(NEW YORK) — Suffering a heart attack is bad but having another one is much worse.
And yet, a new study says that some heart attack survivors may be putting themselves at risk for a second myocardial infarction or possibly a stroke by taking nonsteroidal anti-inflammatory drugs to relieve the pain of muscle discomfort and arthritis.
Dr. Charles Campbell, chief of cardiovascular medicine at the University of Tennessee Erlanger Health Systems in Chattanooga, wrote an editorial for the Journal of the American Medical Association arguing that drugs, such as ibuprofen, naproxen and Celebrex, may be unsafe to use days, weeks or even months after a heart attack.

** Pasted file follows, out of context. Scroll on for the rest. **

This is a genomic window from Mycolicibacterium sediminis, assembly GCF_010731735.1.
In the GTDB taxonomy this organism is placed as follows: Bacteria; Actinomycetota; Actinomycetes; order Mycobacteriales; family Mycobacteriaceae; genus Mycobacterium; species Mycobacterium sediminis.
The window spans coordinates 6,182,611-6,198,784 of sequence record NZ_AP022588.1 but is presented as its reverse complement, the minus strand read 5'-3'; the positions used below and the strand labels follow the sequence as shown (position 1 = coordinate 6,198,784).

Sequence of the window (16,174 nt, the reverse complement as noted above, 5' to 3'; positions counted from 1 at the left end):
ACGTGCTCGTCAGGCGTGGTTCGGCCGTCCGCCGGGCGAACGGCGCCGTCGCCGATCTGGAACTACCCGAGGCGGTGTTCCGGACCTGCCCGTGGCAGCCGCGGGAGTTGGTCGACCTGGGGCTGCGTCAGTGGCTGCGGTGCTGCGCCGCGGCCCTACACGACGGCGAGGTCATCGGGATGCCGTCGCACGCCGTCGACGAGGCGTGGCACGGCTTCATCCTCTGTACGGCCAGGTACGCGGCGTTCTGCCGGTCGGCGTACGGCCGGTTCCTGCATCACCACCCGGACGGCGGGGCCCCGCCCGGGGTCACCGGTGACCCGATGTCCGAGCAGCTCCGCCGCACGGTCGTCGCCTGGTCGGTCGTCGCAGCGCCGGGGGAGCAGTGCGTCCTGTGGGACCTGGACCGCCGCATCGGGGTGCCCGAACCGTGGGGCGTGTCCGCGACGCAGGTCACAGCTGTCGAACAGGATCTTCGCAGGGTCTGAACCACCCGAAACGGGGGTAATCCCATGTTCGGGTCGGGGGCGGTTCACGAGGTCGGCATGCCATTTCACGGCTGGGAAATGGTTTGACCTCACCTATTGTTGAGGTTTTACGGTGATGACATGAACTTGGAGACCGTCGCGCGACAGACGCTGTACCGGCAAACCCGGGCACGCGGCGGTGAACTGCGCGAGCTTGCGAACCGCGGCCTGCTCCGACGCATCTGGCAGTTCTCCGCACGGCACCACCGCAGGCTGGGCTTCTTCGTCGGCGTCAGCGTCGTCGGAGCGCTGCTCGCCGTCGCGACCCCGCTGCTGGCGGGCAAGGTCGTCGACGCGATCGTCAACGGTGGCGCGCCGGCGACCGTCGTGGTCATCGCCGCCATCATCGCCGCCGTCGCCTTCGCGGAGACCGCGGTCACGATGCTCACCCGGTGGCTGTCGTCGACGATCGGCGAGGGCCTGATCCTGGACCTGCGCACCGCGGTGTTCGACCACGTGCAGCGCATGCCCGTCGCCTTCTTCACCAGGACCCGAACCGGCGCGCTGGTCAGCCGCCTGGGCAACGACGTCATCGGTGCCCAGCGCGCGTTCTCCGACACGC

While he’s not telling patients to just and grin and bear pain, he nevertheless recommends they scale back on NSAIDs as much as possible.
The goal now, according to Campbell, is finding safer solutions to these common painkillers that will lessen the risk of internal bleeding that can lead to another heart attack or stroke.
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